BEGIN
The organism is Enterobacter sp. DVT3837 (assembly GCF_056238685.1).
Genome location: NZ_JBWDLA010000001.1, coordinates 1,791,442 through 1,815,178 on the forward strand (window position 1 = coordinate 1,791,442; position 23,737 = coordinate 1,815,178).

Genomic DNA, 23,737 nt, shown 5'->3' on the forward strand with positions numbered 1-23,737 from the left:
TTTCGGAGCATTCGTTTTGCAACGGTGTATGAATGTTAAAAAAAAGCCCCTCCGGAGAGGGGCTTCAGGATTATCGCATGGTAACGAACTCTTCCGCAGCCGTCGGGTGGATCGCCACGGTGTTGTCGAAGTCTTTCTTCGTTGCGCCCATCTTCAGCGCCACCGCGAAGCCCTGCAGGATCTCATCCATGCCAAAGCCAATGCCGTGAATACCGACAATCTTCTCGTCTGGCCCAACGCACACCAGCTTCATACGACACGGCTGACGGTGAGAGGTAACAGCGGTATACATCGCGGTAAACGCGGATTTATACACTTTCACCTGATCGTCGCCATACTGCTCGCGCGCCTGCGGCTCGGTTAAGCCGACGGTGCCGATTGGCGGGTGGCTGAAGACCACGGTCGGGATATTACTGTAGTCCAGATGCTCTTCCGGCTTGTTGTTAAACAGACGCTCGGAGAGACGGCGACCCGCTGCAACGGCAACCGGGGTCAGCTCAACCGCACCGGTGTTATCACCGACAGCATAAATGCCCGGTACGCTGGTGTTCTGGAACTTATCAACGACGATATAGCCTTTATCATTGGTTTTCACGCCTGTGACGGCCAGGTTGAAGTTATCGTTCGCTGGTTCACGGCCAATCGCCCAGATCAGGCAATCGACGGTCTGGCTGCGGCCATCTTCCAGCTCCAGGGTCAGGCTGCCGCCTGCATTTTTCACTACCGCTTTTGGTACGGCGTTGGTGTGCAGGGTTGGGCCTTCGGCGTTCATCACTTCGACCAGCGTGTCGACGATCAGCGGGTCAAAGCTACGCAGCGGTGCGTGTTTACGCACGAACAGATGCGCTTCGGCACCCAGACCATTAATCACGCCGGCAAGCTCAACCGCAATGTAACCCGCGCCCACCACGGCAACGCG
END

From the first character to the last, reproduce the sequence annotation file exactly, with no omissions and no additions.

The organism is Enterobacter sp. DVT3837 (assembly GCF_056238685.1).
Genome location: NZ_JBWDLA010000001.1, coordinates 1,791,442 through 1,815,178 on the forward strand (window position 1 = coordinate 1,791,442; position 23,737 = coordinate 1,815,178).

Genomic DNA, 23,737 nt, shown 5'->3' on the forward strand with positions numbered 1-23,737 from the left:
TTTCGGAGCATTCGTTTTGCAACGGTGTATGAATGTTAAAAAAAAGCCCCTCCGGAGAGGGGCTTCAGGATTATCGCATGGTAACGAACTCTTCCGCAGCCGTCGGGTGGATCGCCACGGTGTTGTCGAAGTCTTTCTTCGTTGCGCCCATCTTCAGCGCCACCGCGAAGCCCTGCAGGATCTCATCCATGCCAAAGCCAATGCCGTGAATACCGACAATCTTCTCGTCTGGCCCAACGCACACCAGCTTCATACGACACGGCTGACGGTGAGAGGTAACAGCGGTATACATCGCGGTAAACGCGGATTTATACACTTTCACCTGATCGTCGCCATACTGCTCGCGCGCCTGCGGCTCGGTTAAGCCGACGGTGCCGATTGGCGGGTGGCTGAAGACCACGGTCGGGATATTACTGTAGTCCAGATGCTCTTCCGGCTTGTTGTTAAACAGACGCTCGGAGAGACGGCGACCCGCTGCAACGGCAACCGGGGTCAGCTCAACCGCACCGGTGTTATCACCGACAGCATAAATGCCCGGTACGCTGGTGTTCTGGAACTTATCAACGACGATATAGCCTTTATCATTGGTTTTCACGCCTGTGACGGCCAGGTTGAAGTTATCGTTCGCTGGTTCACGGCCAATCGCCCAGATCAGGCAATCGACGGTCTGGCTGCGGCCATCTTCCAGCTCCAGGGTCAGGCTGCCGCCTGCATTTTTCACTACCGCTTTTGGTACGGCGTTGGTGTGCAGGGTTGGGCCTTCGGCGTTCATCACTTCGACCAGCGTGTCGACGATCAGCGGGTCAAAGCTACGCAGCGGTGCGTGTTTACGCACGAACAGATGCGCTTCGGCACCCAGACCATTAATCACGCCGGCAAGCTCAACCGCAATGTAACCCGCGCCCACCACGGCAACGCG